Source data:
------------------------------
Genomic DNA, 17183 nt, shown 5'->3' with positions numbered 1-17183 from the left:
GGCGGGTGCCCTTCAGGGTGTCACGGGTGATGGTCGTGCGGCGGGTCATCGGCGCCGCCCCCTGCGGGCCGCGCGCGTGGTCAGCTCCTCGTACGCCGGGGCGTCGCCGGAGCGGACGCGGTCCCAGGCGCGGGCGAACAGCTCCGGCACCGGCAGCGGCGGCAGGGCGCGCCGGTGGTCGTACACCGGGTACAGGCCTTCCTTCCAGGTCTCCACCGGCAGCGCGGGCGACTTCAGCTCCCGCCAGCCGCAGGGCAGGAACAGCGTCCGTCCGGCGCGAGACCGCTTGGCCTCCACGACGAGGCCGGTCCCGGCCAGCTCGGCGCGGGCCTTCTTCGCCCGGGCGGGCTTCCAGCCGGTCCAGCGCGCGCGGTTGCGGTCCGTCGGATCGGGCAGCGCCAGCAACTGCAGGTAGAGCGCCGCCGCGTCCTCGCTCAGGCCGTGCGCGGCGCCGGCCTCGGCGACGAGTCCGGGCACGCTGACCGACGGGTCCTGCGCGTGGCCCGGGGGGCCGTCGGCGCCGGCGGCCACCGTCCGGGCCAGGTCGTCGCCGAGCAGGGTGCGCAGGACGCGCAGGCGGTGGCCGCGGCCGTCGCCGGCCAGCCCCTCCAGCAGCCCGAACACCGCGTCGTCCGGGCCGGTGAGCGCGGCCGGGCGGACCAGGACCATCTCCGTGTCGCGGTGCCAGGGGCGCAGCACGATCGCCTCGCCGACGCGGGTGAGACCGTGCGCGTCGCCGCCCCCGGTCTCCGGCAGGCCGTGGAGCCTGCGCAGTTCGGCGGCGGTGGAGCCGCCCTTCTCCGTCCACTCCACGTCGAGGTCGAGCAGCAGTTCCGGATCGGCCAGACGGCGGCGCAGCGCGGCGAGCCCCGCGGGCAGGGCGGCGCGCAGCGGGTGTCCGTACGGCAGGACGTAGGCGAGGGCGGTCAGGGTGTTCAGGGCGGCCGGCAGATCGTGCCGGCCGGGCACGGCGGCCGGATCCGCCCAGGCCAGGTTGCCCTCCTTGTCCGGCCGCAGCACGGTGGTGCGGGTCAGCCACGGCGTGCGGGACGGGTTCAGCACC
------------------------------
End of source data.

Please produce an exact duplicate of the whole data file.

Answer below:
Genomic DNA, 17183 nt, shown 5'->3' with positions numbered 1-17183 from the left:
GGCGGGTGCCCTTCAGGGTGTCACGGGTGATGGTCGTGCGGCGGGTCATCGGCGCCGCCCCCTGCGGGCCGCGCGCGTGGTCAGCTCCTCGTACGCCGGGGCGTCGCCGGAGCGGACGCGGTCCCAGGCGCGGGCGAACAGCTCCGGCACCGGCAGCGGCGGCAGGGCGCGCCGGTGGTCGTACACCGGGTACAGGCCTTCCTTCCAGGTCTCCACCGGCAGCGCGGGCGACTTCAGCTCCCGCCAGCCGCAGGGCAGGAACAGCGTCCGTCCGGCGCGAGACCGCTTGGCCTCCACGACGAGGCCGGTCCCGGCCAGCTCGGCGCGGGCCTTCTTCGCCCGGGCGGGCTTCCAGCCGGTCCAGCGCGCGCGGTTGCGGTCCGTCGGATCGGGCAGCGCCAGCAACTGCAGGTAGAGCGCCGCCGCGTCCTCGCTCAGGCCGTGCGCGGCGCCGGCCTCGGCGACGAGTCCGGGCACGCTGACCGACGGGTCCTGCGCGTGGCCCGGGGGGCCGTCGGCGCCGGCGGCCACCGTCCGGGCCAGGTCGTCGCCGAGCAGGGTGCGCAGGACGCGCAGGCGGTGGCCGCGGCCGTCGCCGGCCAGCCCCTCCAGCAGCCCGAACACCGCGTCGTCCGGGCCGGTGAGCGCGGCCGGGCGGACCAGGACCATCTCCGTGTCGCGGTGCCAGGGGCGCAGCACGATCGCCTCGCCGACGCGGGTGAGACCGTGCGCGTCGCCGCCCCCGGTCTCCGGCAGGCCGTGGAGCCTGCGCAGTTCGGCGGCGGTGGAGCCGCCCTTCTCCGTCCACTCCACGTCGAGGTCGAGCAGCAGTTCCGGATCGGCCAGACGGCGGCGCAGCGCGGCGAGCCCCGCGGGCAGGGCGGCGCGCAGCGGGTGTCCGTACGGCAGGACGTAGGCGAGGGCGGTCAGGGTGTTCAGGGCGGCCGGCAGATCGTGCCGGCCGGGCACGGCGGCCGGATCCGCCCAGGCCAGGTTGCCCTCCTTGTCCGGCCGCAGCACGGTGGTGCGGGTCAGCCACGGCGTGCGGGACGGGTTCAGCACC